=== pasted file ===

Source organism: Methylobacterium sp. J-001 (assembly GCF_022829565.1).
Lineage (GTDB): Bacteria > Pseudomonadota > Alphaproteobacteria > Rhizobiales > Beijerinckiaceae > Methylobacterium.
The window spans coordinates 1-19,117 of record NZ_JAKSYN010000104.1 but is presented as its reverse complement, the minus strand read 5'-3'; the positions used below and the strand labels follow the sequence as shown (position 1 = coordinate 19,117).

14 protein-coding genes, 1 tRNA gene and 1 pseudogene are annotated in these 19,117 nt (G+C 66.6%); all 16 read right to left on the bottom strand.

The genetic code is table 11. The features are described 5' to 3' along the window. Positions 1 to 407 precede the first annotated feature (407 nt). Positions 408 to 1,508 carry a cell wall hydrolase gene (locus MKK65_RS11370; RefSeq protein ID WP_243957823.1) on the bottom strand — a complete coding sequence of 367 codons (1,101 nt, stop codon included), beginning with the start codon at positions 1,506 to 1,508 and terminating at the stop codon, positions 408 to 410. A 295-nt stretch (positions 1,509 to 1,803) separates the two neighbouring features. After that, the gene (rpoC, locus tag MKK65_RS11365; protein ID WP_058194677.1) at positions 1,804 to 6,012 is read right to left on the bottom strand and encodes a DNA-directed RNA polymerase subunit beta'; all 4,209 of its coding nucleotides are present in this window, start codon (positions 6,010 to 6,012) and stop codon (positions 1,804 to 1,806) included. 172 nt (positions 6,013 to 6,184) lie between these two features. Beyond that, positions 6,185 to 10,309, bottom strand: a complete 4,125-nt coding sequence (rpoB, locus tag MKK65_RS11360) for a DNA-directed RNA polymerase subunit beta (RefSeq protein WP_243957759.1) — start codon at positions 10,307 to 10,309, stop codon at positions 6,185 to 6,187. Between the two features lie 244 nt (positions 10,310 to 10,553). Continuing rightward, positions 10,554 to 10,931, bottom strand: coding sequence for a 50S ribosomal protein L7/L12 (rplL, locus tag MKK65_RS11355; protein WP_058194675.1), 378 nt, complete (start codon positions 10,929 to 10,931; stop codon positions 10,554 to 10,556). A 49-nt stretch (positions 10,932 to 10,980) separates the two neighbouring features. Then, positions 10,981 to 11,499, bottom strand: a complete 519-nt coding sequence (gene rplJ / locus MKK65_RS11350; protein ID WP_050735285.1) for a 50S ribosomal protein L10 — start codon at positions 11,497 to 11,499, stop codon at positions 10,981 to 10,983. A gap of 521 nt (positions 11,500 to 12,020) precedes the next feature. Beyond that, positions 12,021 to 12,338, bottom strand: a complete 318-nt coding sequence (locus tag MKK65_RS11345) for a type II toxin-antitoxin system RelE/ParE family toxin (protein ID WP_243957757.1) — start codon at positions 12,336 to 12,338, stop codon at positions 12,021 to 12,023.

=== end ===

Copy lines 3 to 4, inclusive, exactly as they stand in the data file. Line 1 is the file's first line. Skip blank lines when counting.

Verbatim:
The window spans coordinates 1-19,117 of record NZ_JAKSYN010000104.1 but is presented as its reverse complement, the minus strand read 5'-3'; the positions used below and the strand labels follow the sequence as shown (position 1 = coordinate 19,117).

14 protein-coding genes, 1 tRNA gene and 1 pseudogene are annotated in these 19,117 nt (G+C 66.6%); all 16 read right to left on the bottom strand.